Not an instant deal
This wasn't a case where the I.D.E.A.L. guys walked in the door, made a killer presentation, and walked out with a big contract. Rather, says Jacobs, some of the IEEE folks "invited us to come out to one of the shows and make a presentation. We convinced them to let us try to support them at one of the shows."
Note "one of the shows." Just one.
But, recalls Jacobs, that show gave them a great opportunity to strut their stuff. Half of the networking equipment didn't show up as promised, so Anthony (Awtrey; Jacobs' fellow I.D.E.A.L. v.p.) configured his (Linux) laptop on the spot, and used it as a network gateway. He even set up VPNs for people who needed them."
Because of this impromptu display of networking artfulness, says Jacobs, "They got confidence that we knew what we were doing."
So I.D.E.A.L. provided networking for another show, and another, and another. And, according to Jacobs, instead of the previous typical pattern at IEEE 802 Standards conferences, where the network usually wouldn't be up and running until the show had been going on for at least a couple of days, I.D.E.A.L. always had the network up and running within a few hours.
At one show I.D.E.A.L. had another opportunity to turn in a "star" performance when a worm suddenly infected the network. "With up to 1500 people (attending an event)," Jacobs notes, "someone is bound to be infected." But with Linux servers running things, everything kept working; the the only effect on the network was a major slowdown because of the worm's huge bandwidth consumption.
But even this problem did not last long, says Jacobs. "Anthony found the worm that a few people had on the network, rapidly identified the culprits by MAC address, and shut them down."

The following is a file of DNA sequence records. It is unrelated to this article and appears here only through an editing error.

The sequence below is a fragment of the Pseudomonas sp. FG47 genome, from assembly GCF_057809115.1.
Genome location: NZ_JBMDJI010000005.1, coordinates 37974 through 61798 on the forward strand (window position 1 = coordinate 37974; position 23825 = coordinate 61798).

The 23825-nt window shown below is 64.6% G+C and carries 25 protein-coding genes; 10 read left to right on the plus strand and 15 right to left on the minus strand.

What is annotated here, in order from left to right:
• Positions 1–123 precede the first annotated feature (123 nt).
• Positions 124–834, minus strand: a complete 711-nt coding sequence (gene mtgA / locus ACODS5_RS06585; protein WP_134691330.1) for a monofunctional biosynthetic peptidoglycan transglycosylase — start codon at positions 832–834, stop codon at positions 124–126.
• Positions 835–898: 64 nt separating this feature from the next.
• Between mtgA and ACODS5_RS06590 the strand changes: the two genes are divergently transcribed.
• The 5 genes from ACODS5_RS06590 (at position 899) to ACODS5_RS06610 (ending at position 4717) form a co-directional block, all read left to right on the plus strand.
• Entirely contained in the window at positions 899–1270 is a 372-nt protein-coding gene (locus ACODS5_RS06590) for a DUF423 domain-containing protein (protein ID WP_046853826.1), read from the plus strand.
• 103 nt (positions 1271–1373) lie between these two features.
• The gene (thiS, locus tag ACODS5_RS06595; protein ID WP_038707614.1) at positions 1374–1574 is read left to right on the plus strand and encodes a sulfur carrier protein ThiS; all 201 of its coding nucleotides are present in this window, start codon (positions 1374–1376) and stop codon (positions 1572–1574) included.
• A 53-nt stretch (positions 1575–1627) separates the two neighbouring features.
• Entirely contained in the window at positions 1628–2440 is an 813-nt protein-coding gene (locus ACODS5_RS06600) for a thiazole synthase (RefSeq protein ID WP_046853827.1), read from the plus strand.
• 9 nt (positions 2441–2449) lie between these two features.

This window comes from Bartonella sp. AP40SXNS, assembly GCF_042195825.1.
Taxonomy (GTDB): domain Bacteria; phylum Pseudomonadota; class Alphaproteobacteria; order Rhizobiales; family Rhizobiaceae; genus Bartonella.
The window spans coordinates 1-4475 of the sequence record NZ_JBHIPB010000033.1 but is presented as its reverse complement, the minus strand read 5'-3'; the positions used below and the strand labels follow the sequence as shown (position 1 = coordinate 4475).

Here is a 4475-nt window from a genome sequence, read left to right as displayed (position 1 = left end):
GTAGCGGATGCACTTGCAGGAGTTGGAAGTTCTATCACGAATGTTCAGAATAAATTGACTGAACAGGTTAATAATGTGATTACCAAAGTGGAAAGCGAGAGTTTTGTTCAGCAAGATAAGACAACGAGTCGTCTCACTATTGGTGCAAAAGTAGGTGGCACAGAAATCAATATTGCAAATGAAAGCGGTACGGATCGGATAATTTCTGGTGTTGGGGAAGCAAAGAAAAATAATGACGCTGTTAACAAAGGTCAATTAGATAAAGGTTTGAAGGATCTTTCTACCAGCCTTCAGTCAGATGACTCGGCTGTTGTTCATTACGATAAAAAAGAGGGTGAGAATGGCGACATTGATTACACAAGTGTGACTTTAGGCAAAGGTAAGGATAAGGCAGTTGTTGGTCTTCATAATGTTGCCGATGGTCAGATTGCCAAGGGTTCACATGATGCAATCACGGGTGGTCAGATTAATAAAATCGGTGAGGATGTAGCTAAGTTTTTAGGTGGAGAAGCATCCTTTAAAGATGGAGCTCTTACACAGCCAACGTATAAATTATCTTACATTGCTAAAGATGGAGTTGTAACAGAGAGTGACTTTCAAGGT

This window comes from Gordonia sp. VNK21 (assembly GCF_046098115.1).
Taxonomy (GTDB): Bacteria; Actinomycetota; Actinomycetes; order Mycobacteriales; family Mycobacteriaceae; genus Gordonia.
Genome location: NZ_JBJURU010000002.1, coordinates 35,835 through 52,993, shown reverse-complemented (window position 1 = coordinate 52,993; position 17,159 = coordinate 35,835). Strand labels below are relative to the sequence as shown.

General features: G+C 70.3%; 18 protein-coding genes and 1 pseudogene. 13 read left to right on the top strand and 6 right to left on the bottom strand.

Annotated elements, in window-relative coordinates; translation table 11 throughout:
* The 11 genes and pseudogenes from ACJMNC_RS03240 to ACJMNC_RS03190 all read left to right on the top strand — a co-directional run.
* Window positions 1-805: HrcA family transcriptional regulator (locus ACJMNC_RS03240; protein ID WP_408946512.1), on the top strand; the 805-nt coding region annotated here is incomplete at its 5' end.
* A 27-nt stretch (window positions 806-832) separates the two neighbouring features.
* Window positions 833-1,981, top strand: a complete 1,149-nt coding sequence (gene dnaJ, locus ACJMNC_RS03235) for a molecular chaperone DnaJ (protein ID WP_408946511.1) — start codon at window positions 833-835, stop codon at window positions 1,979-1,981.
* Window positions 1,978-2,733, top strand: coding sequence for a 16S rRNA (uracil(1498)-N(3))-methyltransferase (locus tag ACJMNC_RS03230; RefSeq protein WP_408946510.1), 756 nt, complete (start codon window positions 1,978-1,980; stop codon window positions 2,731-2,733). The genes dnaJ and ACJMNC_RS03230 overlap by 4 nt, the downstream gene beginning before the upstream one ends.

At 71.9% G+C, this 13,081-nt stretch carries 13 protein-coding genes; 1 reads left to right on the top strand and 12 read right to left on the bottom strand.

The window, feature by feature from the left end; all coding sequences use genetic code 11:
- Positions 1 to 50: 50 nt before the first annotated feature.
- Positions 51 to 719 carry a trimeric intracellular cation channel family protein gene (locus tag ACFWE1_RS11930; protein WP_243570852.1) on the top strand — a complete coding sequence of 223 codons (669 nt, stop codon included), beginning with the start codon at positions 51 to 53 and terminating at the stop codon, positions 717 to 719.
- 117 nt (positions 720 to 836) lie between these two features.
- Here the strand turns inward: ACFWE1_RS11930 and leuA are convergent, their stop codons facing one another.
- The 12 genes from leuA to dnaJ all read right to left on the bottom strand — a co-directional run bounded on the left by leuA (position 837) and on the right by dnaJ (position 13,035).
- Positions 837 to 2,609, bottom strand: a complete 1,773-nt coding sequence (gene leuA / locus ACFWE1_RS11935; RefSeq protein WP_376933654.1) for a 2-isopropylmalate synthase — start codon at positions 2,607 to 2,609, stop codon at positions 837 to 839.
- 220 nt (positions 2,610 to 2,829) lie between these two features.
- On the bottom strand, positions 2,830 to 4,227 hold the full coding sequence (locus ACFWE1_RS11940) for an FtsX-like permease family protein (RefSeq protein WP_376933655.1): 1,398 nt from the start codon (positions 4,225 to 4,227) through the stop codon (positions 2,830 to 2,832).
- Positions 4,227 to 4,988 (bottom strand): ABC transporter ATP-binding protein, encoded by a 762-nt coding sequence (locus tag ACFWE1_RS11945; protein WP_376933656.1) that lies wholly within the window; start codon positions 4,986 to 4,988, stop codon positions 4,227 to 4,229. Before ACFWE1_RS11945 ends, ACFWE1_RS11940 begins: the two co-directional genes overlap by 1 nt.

(Now I.D.E.A.L. is working on a utility that will automagically remove infected machines from the network and -- this is the innovative part -- put a message on the infected machine's screen telling its owner to contact a network administrator for help getting rid of the worm or virus and restoring service. This has the potential to become a 'must have' piece of software for public WiFi providers, which certainly makes it a nice potential addition to I.D.E.A.L.'s bottom line.)
Developing a customer relationship one job at a time
I.D.E.A.L. got conference job after conference job from the IEEE network standards crowd, but it was all still on an ad hoc basis. "We did a lot of shows, one at a time, by handshake," Jacobs says.
Many show networking requests were made at the last minute, too, he says, which was stressful for I.D.E.A.L. people, but such is life in the world of the small software service business, especially when you're trying to show a potentially major customer how well you can serve them.
Now, of course, with a multi-year contract (reputedly worth at least $700,000) to provide networking services at IEEE 802 Standards events, the last minute schedule-ruining calls are a thing of the past.
But note: It took many months and and sterling service, provided over and over, to get that big-money deal signed.
I.D.E.A.L. is a small company, and providing the level of service they gave IEEE's 802 Standards Group before they had a firm contract in place took a huge personal toll on their staff. "We have been tired all the time for the last year, Jacobs says. "Sometimes working seven days a week, long hours...."
A case where Windows is free and Linux isn't
This, to Jacobs-the-Linux-advocate, is the big point he wants to pass on to other Linux and open source providers: That although Microsoft is a major member of the Project 802 Standards Committee, and before I.D.E.A.L. came along Microsoft was providing networking servers free of charge, the organization still chose a Linux company to manage all its event networking because it offered more reliable service.
Maybe Linux isn't the only thing that swayed the IEEE folks. Only partly in jest, Jacobs says, "We are studs!" when asked why they were chosen for this contract over all other potential providers, especially since I.D.E.A.L. isn't exactly a household name outside of several very small Department of Defense research-oriented contract niches where, until now, the company has earned most of its revenue.
But be that as it may. A combination of Linux, open source software correctly configured, and hard work by knowledgeable Linux people, has once again proved to be a winner against stiff competition -- even though no one said, "Linux is free and Windows isn't," at any point in the contract negotiation process.